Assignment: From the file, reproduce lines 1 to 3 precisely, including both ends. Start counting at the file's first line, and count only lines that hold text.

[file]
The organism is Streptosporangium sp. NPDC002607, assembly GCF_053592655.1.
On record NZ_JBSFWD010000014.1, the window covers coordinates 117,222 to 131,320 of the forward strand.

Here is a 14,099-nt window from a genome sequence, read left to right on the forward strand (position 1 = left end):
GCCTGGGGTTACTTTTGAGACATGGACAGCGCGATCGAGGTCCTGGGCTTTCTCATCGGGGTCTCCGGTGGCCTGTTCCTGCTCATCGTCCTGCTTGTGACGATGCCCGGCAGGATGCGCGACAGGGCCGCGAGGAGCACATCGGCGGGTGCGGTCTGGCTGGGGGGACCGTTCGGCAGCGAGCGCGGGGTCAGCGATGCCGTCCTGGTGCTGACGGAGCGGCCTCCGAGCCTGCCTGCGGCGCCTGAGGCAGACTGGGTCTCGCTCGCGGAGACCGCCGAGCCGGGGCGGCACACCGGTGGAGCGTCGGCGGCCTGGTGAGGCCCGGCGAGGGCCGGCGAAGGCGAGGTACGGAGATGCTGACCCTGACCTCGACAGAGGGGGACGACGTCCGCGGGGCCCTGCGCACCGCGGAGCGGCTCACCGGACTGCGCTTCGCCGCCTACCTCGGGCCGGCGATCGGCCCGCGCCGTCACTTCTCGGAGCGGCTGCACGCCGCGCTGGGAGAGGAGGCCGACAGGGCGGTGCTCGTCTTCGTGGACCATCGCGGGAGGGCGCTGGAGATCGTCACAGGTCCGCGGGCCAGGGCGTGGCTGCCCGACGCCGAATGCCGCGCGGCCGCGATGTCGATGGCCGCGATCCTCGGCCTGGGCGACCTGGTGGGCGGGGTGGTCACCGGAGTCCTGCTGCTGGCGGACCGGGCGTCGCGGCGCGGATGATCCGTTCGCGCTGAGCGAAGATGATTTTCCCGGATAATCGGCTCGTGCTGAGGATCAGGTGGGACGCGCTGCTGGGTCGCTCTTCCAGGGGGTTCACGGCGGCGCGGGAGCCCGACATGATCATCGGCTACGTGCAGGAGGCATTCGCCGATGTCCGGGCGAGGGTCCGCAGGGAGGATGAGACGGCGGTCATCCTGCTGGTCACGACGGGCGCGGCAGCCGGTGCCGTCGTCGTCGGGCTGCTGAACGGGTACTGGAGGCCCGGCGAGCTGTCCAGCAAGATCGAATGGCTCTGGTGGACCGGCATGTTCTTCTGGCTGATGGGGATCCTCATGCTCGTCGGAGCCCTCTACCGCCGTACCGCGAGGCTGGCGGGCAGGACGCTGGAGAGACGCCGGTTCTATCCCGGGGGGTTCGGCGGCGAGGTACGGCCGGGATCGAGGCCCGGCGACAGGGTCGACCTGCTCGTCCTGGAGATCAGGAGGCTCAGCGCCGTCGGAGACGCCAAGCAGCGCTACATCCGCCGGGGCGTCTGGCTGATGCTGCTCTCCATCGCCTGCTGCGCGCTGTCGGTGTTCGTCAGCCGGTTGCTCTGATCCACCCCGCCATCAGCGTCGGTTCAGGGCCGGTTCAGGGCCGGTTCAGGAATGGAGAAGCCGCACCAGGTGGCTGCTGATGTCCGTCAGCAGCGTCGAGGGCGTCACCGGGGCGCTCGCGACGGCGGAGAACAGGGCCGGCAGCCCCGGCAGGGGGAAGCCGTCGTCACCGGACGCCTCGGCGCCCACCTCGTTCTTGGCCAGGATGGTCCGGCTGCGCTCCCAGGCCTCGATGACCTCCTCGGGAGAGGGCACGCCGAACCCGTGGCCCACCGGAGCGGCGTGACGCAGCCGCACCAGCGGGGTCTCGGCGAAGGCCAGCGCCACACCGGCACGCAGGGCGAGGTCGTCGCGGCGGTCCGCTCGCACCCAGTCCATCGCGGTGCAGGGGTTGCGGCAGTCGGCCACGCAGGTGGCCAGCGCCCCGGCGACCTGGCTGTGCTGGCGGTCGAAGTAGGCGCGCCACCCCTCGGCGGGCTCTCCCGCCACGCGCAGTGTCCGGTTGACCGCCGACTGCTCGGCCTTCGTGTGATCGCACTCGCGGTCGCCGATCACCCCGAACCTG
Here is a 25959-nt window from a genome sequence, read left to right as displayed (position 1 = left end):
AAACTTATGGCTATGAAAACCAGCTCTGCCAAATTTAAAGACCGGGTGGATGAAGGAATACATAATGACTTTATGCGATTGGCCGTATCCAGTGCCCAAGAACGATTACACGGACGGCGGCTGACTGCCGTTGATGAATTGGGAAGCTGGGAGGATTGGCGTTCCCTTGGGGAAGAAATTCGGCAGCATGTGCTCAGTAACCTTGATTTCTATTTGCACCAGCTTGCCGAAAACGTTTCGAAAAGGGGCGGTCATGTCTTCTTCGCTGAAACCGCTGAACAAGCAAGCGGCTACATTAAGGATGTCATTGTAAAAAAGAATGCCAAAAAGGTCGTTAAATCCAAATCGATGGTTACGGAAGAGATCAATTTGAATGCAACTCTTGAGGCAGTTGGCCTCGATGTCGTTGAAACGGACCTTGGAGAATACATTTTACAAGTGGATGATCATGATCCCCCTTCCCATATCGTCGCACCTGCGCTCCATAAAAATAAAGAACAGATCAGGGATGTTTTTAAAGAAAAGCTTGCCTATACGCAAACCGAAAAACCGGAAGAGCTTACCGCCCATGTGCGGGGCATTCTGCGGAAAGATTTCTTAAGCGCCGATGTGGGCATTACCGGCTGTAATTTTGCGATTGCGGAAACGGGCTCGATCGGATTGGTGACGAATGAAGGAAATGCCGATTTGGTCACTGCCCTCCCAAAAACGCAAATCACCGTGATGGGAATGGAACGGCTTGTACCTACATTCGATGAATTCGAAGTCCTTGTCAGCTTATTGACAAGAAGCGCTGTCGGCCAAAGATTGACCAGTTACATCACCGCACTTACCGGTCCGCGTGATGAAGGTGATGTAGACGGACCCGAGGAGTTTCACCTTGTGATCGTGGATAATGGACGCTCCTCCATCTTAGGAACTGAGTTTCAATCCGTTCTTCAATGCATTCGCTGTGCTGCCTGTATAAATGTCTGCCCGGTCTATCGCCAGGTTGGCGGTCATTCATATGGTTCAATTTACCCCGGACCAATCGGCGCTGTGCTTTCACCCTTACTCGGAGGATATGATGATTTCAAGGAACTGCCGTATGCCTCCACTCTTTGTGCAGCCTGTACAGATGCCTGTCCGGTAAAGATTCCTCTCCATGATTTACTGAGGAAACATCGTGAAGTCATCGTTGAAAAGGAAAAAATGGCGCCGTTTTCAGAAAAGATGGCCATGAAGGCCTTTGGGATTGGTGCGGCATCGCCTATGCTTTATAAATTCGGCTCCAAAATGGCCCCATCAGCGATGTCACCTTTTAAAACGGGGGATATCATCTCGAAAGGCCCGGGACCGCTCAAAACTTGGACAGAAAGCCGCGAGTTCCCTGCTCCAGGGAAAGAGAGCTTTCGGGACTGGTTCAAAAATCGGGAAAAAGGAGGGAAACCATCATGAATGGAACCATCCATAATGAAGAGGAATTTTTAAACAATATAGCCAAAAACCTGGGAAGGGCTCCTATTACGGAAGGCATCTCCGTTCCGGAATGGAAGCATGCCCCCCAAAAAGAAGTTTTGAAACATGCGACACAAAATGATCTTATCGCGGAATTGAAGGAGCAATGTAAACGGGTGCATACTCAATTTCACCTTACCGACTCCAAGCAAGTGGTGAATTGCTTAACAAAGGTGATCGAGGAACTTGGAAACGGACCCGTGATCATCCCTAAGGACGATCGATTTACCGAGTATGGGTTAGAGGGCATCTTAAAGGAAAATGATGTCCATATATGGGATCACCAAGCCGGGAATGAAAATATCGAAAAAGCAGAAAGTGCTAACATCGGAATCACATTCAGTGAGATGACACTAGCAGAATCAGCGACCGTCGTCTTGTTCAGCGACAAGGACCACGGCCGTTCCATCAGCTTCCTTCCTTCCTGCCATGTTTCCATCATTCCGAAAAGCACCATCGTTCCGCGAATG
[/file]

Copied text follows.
The organism is Streptosporangium sp. NPDC002607, assembly GCF_053592655.1.
On record NZ_JBSFWD010000014.1, the window covers coordinates 117,222 to 131,320 of the forward strand.

Here is a 14,099-nt window from a genome sequence, read left to right on the forward strand (position 1 = left end):